I reckon the Super King was an export model because they are marked ‘waterproof’ rather than ‘parawater’, and used the same model name even when different movements were used – i.e. rather than giving the later ones a new name or calling them ‘V2’s’.

        Yours is gold plated of course, with 10 microns of gold. The serial number – 80401092 gives a production date of April 1968. It couldn’t be a different year, because they weren’t made in 1958, and couldn’t be marked ‘waterproof’ in 1978. The other numbers on yours are a bit unusual – the 0-2812 could be the model number, but I’m not sure about the 1305, may be the case number. As a comparison here’s the back of a Crystal Seven from around the same time, where the model code is ACSS2812Y:

        http://i282.photobucket.com/albums/kk252/Sweephand/Crystal733jback-1.jpg

        Have you any photos of your watch? Although you can’t upload an image directly to the blog, you can post a link.

        Hope this helps,
        Stephen

  45. Chris says:

    I am unable to take the back off – I guess I need a special watch tool.

    I assume that the genuine leather strap is not the original and so I may replace.

    https://picasaweb.google.com/lh/photo/8iOQkHFhQfFyizR1CbmDfteOIaCjPKaQJOIpnGw1eiA?feat=directlink

    I am having trouble trying to set the day – is there a special way? I can change the date and time by pulling out the crown and rotating (is it ok to wind the crown in either direction to change the time etc?)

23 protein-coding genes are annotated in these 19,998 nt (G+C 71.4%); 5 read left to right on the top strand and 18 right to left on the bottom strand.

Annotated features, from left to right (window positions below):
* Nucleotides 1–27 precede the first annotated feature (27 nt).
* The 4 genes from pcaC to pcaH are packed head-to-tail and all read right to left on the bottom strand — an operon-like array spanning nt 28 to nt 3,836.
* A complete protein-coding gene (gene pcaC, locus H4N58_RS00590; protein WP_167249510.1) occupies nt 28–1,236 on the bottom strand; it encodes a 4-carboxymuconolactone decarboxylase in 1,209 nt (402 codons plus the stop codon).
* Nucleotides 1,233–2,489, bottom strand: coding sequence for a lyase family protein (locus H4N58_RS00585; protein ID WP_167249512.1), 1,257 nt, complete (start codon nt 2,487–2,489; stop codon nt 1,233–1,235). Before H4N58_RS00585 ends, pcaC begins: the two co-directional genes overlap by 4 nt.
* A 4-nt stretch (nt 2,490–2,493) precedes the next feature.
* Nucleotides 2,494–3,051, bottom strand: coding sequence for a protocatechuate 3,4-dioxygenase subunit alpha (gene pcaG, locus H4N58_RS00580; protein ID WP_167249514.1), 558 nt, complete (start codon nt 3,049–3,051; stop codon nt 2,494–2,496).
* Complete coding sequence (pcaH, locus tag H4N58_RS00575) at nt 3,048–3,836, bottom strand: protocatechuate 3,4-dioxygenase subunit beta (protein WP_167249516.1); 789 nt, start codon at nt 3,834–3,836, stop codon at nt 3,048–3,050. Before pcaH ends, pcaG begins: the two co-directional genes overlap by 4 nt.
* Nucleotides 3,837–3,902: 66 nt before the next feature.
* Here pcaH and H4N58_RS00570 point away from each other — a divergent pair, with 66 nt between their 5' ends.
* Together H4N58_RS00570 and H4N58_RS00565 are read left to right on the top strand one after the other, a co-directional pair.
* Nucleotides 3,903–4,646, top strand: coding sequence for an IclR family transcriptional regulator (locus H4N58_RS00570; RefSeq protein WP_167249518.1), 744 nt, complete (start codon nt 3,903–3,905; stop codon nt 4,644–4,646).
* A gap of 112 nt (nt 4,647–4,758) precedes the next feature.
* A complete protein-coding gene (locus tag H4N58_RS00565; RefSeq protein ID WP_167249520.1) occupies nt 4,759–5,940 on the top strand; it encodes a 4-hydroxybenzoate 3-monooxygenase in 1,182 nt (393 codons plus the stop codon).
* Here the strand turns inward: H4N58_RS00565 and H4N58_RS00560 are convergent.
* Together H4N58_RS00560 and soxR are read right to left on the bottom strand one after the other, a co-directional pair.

Chris

    • sweephand says:

      Hi Chris – thanks for the link to your photo – it’s a nice example. It looks very much like another one I’ve seen which uses the 52xx movement (5240 or 5270). Although the date is a ‘quick set’ mechanism as you know, the day is not. You set the day first, by winding the time forward through 12 o’clock with the crown pulled fully out to the time setting position (i.e. so the day may not change the first time you move the hands through 12 o’clock). As soon as the day changes wind backwards to around the 8 or 9 o’clock markers when the day should click into position again. Then wind forward through 12 o’clock and repeat until you have the right day. Then set the date – this is done last because the date moves on each time you move the day forward. Although you shouldn’t normally move hands backwards, the movement is designed to work this way so will cause no harm if all is well with the movement otherwise.

      Stephen

  46. Chris says:

    Hi Stephen – I just had a go a carrying out your instructions and in the process the crown came off – on screwing it back onto the threaded shaft it doesn’t grip screw enough for me to set the time going forward and just unscrews from the thread again – I will have to take it somewhere for a service in case I damage it?

    • sweephand says: